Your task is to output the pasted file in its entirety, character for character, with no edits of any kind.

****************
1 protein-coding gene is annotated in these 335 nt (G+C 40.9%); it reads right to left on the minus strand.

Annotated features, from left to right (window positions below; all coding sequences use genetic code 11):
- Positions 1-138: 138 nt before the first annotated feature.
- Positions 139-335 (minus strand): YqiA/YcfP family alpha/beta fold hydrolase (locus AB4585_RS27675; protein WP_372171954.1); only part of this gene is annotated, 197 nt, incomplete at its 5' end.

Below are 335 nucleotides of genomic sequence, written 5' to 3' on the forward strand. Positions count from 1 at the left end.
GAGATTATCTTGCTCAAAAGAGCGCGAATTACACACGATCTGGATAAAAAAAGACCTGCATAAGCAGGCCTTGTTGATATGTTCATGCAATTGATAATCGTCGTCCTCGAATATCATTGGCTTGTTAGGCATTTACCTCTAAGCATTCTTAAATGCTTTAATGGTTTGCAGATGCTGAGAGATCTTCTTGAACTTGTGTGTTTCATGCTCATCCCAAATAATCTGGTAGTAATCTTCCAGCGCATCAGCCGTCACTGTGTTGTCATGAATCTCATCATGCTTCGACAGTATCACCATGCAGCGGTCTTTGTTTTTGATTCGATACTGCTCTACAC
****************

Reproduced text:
1 protein-coding gene is annotated in these 335 nt (G+C 40.9%); it reads right to left on the minus strand.

Annotated features, from left to right (window positions below; all coding sequences use genetic code 11):
- Positions 1-138: 138 nt before the first annotated feature.
- Positions 139-335 (minus strand): YqiA/YcfP family alpha/beta fold hydrolase (locus AB4585_RS27675; protein WP_372171954.1); only part of this gene is annotated, 197 nt, incomplete at its 5' end.

Below are 335 nucleotides of genomic sequence, written 5' to 3' on the forward strand. Positions count from 1 at the left end.
GAGATTATCTTGCTCAAAAGAGCGCGAATTACACACGATCTGGATAAAAAAAGACCTGCATAAGCAGGCCTTGTTGATATGTTCATGCAATTGATAATCGTCGTCCTCGAATATCATTGGCTTGTTAGGCATTTACCTCTAAGCATTCTTAAATGCTTTAATGGTTTGCAGATGCTGAGAGATCTTCTTGAACTTGTGTGTTTCATGCTCATCCCAAATAATCTGGTAGTAATCTTCCAGCGCATCAGCCGTCACTGTGTTGTCATGAATCTCATCATGCTTCGACAGTATCACCATGCAGCGGTCTTTGTTTTTGATTCGATACTGCTCTACAC